The European Commission (ec) has begun infringement procedures against European Union (eu) member-states over violations of eu's climate change legislation. "The eu is committed to international efforts to combat climate change, which requires that we meet all our reporting obligations," says environment commissioner Stavros Dimas.
This step will ensure that all eu member-states meet their obligations under the United Nations Framework Convention on Climate Change (unfcc) and the Kyoto Protocol and also make the eu Emissions Trading Scheme fully operational.
Cyprus, Greece, Luxembourg, Malta and Poland were sent written warnings because they have still not linked up to the eu -wide electronic registries system for emissions trading despite a December 2004 deadline.
In other cases, under the unfcc and the Kyoto Protocol, eu members must regularly report policies and measures put in place to reduce greenhouse gases and assess future emission levels. But Austria, Cyprus, Luxembourg, Malta and Poland failed to communicate this information for the year 2004 by March 15, 2005, and have been given a second and final written warning by the commission. The first warning was sent in October 2005.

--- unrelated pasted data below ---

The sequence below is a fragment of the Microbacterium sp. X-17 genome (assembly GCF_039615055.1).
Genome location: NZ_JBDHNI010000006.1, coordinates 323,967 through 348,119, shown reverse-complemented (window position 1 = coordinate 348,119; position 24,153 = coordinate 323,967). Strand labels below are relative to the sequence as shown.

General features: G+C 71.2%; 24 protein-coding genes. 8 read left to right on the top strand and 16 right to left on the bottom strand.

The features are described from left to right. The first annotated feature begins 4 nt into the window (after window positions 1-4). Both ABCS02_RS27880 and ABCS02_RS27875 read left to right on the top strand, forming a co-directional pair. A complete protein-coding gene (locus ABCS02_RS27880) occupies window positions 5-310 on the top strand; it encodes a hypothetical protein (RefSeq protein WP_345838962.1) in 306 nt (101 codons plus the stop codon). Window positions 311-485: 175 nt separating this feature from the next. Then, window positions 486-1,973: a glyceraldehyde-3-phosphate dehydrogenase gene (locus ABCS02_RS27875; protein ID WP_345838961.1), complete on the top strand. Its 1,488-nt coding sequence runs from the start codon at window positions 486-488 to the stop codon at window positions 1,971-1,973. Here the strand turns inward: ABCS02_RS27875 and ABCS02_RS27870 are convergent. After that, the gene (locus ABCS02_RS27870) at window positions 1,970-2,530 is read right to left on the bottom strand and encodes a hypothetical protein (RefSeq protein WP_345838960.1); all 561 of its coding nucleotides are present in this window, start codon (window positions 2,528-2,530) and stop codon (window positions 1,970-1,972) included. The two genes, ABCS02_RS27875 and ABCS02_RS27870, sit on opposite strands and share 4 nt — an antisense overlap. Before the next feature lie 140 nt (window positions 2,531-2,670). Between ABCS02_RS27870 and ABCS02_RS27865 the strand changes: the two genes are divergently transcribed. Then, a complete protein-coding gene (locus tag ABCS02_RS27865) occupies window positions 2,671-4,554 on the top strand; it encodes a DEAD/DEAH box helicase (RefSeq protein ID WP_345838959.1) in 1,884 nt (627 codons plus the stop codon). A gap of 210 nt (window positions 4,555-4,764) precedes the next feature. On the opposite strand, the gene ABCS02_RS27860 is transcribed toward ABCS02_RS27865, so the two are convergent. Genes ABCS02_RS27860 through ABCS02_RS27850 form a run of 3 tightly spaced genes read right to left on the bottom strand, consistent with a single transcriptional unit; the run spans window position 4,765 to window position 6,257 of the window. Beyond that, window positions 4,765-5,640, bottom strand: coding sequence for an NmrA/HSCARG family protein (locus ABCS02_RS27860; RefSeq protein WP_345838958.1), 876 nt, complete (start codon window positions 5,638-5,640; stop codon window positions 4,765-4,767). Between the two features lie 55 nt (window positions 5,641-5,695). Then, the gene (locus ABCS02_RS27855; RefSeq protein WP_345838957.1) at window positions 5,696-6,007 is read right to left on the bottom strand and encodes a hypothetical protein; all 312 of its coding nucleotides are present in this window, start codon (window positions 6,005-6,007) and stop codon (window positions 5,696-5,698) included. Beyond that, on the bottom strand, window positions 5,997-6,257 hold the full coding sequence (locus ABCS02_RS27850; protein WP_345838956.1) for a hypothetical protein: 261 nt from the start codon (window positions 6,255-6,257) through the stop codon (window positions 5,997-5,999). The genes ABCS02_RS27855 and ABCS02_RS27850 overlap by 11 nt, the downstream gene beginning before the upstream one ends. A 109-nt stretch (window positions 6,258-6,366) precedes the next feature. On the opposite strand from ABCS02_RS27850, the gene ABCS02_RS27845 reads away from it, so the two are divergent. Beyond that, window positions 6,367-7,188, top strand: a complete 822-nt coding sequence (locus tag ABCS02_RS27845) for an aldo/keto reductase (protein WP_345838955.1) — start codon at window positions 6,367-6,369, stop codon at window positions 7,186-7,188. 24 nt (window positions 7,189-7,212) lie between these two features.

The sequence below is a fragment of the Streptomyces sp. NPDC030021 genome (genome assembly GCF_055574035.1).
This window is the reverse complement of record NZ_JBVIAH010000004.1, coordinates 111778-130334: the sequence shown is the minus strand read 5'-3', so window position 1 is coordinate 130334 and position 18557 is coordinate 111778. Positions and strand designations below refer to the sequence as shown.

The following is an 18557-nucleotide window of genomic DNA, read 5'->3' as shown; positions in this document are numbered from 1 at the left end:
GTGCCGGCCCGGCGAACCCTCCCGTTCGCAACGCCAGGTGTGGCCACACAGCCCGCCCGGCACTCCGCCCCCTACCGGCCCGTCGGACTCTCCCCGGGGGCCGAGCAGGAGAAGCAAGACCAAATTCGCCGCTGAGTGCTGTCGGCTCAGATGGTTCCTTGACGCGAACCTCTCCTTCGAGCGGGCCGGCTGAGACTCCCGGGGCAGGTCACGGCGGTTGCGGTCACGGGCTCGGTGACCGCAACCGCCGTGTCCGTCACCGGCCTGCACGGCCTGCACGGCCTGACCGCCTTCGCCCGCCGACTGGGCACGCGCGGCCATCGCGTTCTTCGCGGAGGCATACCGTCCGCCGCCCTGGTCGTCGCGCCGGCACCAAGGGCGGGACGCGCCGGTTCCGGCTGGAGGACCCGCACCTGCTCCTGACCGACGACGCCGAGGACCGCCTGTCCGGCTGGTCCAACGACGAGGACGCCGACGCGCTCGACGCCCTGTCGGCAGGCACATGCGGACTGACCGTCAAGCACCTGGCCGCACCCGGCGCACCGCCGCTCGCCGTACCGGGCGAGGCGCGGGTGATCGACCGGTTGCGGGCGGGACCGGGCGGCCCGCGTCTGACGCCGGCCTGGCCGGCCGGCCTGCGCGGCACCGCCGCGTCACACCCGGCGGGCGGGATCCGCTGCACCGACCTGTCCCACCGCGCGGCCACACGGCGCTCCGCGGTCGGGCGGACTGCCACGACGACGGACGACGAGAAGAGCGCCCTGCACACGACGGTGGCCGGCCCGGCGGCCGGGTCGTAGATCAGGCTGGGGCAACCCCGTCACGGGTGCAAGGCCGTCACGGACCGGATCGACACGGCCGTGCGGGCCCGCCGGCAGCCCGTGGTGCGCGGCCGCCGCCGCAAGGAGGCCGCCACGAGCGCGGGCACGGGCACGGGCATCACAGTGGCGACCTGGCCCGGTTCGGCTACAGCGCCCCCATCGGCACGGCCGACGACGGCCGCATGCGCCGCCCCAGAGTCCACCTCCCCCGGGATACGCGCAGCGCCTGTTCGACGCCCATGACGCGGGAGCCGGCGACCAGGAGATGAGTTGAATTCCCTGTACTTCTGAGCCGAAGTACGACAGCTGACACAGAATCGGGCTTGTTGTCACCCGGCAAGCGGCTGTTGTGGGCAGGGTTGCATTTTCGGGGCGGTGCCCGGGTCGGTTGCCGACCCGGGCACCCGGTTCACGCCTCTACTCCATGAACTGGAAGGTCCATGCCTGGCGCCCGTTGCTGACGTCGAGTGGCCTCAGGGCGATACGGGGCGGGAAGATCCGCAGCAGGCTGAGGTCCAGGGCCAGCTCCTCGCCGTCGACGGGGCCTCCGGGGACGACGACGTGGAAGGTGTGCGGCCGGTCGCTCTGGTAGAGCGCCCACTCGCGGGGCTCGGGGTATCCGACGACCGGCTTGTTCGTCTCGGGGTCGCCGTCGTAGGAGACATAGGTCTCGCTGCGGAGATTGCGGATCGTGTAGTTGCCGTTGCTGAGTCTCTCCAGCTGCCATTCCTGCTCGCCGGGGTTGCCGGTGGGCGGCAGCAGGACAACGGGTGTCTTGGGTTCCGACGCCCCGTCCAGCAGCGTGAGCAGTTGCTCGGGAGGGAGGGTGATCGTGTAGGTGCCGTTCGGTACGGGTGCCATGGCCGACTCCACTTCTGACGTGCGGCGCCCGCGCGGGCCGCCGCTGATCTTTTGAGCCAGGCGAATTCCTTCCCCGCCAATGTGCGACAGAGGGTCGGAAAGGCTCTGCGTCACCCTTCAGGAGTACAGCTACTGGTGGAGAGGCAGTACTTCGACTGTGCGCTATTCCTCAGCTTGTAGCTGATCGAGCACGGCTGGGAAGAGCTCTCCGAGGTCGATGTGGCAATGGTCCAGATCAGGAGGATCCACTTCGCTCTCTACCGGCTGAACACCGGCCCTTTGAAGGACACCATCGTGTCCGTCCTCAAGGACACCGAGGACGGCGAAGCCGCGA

The same decision also requires members to report their greenhouse gas emissions of the previous year by January each year. But Cyprus, Italy, Malta and Spain were warned against their failure to do so for the year 2004.
Under Kyoto's first commitment period -- 2008-2012 -- an international emissions trading regime is to be established eu member-states are required to submit to the ec information to determine the "assigned amount" they will be permitted to emit in line with their Kyoto target Germany, Italy, Luxembourg and Spain were warned because of their failure to submit the necessary information.
If a member state fails to comply, the ec may decide to bring the case before the European Court of Justice, which could impose financial penalties on member states.
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